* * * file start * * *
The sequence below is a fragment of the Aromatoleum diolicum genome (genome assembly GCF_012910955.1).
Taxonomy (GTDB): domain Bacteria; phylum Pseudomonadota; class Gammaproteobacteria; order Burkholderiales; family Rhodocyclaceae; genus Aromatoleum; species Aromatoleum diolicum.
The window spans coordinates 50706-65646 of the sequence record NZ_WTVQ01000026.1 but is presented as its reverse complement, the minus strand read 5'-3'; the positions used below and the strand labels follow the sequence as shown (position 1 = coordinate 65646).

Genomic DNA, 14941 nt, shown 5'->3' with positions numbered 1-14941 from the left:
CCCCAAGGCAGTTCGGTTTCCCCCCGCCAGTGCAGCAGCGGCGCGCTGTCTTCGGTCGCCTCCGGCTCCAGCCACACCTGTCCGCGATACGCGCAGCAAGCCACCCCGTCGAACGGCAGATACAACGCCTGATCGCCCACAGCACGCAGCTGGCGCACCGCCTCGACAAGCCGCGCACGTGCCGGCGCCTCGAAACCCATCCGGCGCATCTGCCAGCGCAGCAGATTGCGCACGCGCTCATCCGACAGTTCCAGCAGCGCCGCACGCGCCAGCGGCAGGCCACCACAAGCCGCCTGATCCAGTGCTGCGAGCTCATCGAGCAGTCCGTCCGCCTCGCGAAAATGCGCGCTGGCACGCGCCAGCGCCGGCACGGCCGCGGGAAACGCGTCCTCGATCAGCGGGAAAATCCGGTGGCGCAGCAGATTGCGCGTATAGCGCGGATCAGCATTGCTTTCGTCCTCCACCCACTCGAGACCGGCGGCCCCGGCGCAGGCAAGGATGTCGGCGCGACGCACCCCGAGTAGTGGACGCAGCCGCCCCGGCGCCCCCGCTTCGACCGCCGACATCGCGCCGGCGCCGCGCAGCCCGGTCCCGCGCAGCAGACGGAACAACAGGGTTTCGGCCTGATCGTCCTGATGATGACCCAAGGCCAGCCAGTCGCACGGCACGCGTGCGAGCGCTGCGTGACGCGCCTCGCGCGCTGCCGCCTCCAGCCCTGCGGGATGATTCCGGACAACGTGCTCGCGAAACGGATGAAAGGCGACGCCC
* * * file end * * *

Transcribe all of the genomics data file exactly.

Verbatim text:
The sequence below is a fragment of the Aromatoleum diolicum genome (genome assembly GCF_012910955.1).
Taxonomy (GTDB): domain Bacteria; phylum Pseudomonadota; class Gammaproteobacteria; order Burkholderiales; family Rhodocyclaceae; genus Aromatoleum; species Aromatoleum diolicum.
The window spans coordinates 50706-65646 of the sequence record NZ_WTVQ01000026.1 but is presented as its reverse complement, the minus strand read 5'-3'; the positions used below and the strand labels follow the sequence as shown (position 1 = coordinate 65646).

Genomic DNA, 14941 nt, shown 5'->3' with positions numbered 1-14941 from the left:
CCCCAAGGCAGTTCGGTTTCCCCCCGCCAGTGCAGCAGCGGCGCGCTGTCTTCGGTCGCCTCCGGCTCCAGCCACACCTGTCCGCGATACGCGCAGCAAGCCACCCCGTCGAACGGCAGATACAACGCCTGATCGCCCACAGCACGCAGCTGGCGCACCGCCTCGACAAGCCGCGCACGTGCCGGCGCCTCGAAACCCATCCGGCGCATCTGCCAGCGCAGCAGATTGCGCACGCGCTCATCCGACAGTTCCAGCAGCGCCGCACGCGCCAGCGGCAGGCCACCACAAGCCGCCTGATCCAGTGCTGCGAGCTCATCGAGCAGTCCGTCCGCCTCGCGAAAATGCGCGCTGGCACGCGCCAGCGCCGGCACGGCCGCGGGAAACGCGTCCTCGATCAGCGGGAAAATCCGGTGGCGCAGCAGATTGCGCGTATAGCGCGGATCAGCATTGCTTTCGTCCTCCACCCACTCGAGACCGGCGGCCCCGGCGCAGGCAAGGATGTCGGCGCGACGCACCCCGAGTAGTGGACGCAGCCGCCCCGGCGCCCCCGCTTCGACCGCCGACATCGCGCCGGCGCCGCGCAGCCCGGTCCCGCGCAGCAGACGGAACAACAGGGTTTCGGCCTGATCGTCCTGATGATGACCCAAGGCCAGCCAGTCGCACGGCACGCGTGCGAGCGCTGCGTGACGCGCCTCGCGCGCTGCCGCCTCCAGCCCTGCGGGATGATTCCGGACAACGTGCTCGCGAAACGGATGAAAGGCGACGCCC